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FUW Flintshire discusses farming issues with MEP

Farmers’ Union of Wales Flintshire members and officials recently enjoyed a farm visit to Fforest Farm, Cilcain, (Friday, October 10) run by FUW members Harry Williams and his son Robin who have embraced new technology on their 260 cow dairy unit to discuss farming issues with Plaid Cymru MEP Jill Evans.

fuw flintshire members

L to R – FUW director of policy Nick Fenwick, FUW president Emyr Jones, FUW Flintshire county president Clwyd Spencer, FUW Flintshire county chairman Tim Faire, Jill Evans MEP, FUW members Harry Williams and Robin Williams and FUW farm diversification committee chairman Eurwyn Roberts – pictured in the purpose-built calf rearing shed

Farmers’ Union of Wales Flintshire members and officials recently enjoyed a farm visit to Fforest Farm, Cilcain, (Friday, October 10) run by FUW members Harry Williams and his son Robin who have embraced new technology on their 260 cow dairy unit to discuss farming issues with Plaid Cymru MEP Jill Evans.

Accompanied by FUW Flintshire county officials, the union’s president Emyr Jones and FUW director of policy Nick Fenwick, Ms Evans was given a tour of the farm yard including the biomass boiler which provides the farm’s heating and hot water requirements.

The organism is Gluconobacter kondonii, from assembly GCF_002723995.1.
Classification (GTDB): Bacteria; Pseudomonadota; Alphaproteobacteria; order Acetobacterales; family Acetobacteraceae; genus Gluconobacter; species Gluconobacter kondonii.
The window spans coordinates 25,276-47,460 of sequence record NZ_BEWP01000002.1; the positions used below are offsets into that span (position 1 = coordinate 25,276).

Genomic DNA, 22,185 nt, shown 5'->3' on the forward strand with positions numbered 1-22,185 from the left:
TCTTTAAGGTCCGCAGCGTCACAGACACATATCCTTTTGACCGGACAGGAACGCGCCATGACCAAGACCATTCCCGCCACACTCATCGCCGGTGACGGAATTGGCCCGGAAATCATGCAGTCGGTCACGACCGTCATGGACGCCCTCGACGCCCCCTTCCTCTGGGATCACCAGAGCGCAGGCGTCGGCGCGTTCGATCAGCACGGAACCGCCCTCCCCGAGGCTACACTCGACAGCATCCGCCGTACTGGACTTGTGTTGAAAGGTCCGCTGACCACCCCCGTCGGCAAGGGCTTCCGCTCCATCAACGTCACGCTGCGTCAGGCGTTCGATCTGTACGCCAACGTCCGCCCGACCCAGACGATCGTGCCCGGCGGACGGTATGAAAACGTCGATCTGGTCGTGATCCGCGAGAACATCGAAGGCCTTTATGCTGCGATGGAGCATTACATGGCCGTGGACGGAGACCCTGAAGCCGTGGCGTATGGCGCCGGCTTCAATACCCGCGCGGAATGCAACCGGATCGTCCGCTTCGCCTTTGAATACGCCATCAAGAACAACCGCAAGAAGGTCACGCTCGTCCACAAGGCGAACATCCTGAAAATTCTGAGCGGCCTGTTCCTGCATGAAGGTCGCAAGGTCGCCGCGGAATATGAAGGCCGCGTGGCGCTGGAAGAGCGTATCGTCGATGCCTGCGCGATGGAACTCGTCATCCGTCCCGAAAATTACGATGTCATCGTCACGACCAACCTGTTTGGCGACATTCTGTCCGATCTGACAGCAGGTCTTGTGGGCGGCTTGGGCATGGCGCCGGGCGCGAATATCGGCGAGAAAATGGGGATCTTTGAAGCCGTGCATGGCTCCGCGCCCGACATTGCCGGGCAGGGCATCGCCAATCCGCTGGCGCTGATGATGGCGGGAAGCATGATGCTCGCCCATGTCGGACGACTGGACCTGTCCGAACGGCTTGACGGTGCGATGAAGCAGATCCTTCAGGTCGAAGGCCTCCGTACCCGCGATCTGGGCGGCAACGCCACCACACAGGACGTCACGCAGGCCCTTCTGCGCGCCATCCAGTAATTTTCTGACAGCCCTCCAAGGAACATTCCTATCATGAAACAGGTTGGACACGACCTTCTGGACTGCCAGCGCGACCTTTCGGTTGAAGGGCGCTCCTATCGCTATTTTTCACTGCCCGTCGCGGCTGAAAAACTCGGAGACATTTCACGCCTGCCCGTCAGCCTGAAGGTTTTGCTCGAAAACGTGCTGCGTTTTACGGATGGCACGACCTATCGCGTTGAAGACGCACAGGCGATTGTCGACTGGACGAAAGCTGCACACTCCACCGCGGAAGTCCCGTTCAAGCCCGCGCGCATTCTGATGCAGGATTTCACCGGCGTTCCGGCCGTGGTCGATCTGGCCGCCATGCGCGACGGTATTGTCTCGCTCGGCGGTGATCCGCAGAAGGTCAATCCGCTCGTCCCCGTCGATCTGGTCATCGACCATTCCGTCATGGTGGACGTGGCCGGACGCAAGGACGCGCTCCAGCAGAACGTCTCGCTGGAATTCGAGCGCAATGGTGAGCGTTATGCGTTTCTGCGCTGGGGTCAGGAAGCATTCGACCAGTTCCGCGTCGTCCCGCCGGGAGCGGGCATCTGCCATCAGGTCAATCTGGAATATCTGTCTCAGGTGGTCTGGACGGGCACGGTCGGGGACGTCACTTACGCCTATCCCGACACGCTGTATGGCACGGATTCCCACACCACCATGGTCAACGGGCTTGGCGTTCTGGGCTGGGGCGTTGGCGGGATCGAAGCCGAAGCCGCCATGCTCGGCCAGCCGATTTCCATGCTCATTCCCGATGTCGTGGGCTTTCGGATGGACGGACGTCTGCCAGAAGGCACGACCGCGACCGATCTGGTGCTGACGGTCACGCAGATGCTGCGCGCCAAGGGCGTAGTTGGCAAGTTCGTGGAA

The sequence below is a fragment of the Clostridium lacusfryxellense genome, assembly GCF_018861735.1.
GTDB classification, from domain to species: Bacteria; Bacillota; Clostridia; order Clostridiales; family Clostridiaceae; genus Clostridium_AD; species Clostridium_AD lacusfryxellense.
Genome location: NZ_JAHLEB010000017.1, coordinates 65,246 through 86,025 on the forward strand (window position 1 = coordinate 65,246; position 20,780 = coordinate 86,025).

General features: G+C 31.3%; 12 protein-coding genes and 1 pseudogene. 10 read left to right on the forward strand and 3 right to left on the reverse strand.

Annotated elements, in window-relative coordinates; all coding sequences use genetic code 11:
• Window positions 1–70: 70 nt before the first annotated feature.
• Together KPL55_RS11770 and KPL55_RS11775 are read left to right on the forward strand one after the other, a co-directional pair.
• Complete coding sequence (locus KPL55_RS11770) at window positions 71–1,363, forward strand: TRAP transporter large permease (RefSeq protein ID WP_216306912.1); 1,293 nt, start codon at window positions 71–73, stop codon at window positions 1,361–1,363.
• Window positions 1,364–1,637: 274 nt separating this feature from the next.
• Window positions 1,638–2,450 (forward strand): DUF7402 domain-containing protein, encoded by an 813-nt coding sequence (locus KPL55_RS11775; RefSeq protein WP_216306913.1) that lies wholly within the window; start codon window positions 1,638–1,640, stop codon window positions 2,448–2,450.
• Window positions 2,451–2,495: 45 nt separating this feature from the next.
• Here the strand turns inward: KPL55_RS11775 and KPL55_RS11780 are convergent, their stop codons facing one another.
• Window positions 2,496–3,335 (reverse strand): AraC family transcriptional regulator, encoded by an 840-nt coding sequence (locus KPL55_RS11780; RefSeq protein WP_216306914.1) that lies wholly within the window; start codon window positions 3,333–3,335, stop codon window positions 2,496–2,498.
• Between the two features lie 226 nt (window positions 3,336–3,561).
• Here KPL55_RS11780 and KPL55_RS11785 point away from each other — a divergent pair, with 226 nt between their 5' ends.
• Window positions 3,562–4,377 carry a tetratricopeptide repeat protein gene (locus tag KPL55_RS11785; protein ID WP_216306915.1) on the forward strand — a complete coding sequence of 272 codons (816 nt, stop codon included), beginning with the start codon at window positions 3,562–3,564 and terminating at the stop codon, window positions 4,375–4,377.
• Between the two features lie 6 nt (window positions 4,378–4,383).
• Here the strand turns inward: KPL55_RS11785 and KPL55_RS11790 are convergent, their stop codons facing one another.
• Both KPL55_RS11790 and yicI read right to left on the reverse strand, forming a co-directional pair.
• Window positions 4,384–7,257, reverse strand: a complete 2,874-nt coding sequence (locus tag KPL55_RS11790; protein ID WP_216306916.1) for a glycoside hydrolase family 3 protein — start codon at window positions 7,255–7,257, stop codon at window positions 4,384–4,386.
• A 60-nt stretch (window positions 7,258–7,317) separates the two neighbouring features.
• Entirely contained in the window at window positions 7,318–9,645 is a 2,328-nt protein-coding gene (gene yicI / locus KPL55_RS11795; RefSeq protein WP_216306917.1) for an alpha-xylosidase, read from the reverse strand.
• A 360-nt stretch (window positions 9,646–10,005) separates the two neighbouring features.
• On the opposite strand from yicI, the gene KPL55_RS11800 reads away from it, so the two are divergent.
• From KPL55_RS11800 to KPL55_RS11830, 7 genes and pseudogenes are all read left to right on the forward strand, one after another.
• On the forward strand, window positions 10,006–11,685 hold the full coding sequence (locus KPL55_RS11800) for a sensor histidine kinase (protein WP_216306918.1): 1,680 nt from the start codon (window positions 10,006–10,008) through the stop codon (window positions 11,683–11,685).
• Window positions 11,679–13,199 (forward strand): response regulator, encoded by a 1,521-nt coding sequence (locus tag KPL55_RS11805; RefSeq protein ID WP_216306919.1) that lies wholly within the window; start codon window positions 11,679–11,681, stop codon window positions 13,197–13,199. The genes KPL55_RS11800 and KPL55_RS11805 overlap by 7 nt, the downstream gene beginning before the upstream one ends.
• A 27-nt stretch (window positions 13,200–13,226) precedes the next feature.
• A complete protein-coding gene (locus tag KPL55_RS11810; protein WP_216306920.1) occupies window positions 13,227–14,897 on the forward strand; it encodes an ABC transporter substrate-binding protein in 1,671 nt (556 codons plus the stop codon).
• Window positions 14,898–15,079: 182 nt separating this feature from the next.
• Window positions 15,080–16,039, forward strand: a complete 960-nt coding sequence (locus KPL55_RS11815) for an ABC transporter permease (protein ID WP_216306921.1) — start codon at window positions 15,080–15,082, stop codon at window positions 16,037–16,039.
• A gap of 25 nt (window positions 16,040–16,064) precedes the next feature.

“The biomass boiler is also linked to the new milk pasteuriser, which enables the family to rear their calves more economically and to higher welfare and health standards,” said FUW Denbighshire and Flintshire county executive officer Rhys Roberts.

“We found it very interesting to also see the purpose-built calf rearing shed, which has reduced the risk of calf mortality from pneumonia and provides a high-welfare environment for the young stock.

“Robin explained how their investment in a slurry separator system, due to the farm’s location within a Nitrate Vulnerable Zone (NVZ) has resulted in improved utilisation of their slurry and a noticeable difference in grass production due to application of the liquid element using an injector system on their slurry tanker,” added Mr Roberts.

“The solids that are separated from the liquids are now easier to carry out to our arable land for application at the optimum time. A large proportion of our land is located away from the main holding and this makes transporting this valuable commodity much easier. A large storage lagoon means that the liquid element can be applied just when the grass needs it and not simply when the storage becomes too full,” said Robin Williams.

After a visit to the milking parlour, the guests discussed various topics around the kitchen table over a cup of tea kindly provided by Ann Williams.

“The main concern we highlighted to Jill Evans was the current downward trend in milk prices, and the increasing volatility which will result from the abolition of milk quota in 2015.  These factors will impact on producers such as Fforest Farm who are making significant investments in their business in order to compete within the marketplace, but are not being rewarded with a fair price from the processors and retailers,” added Mr Roberts.

 

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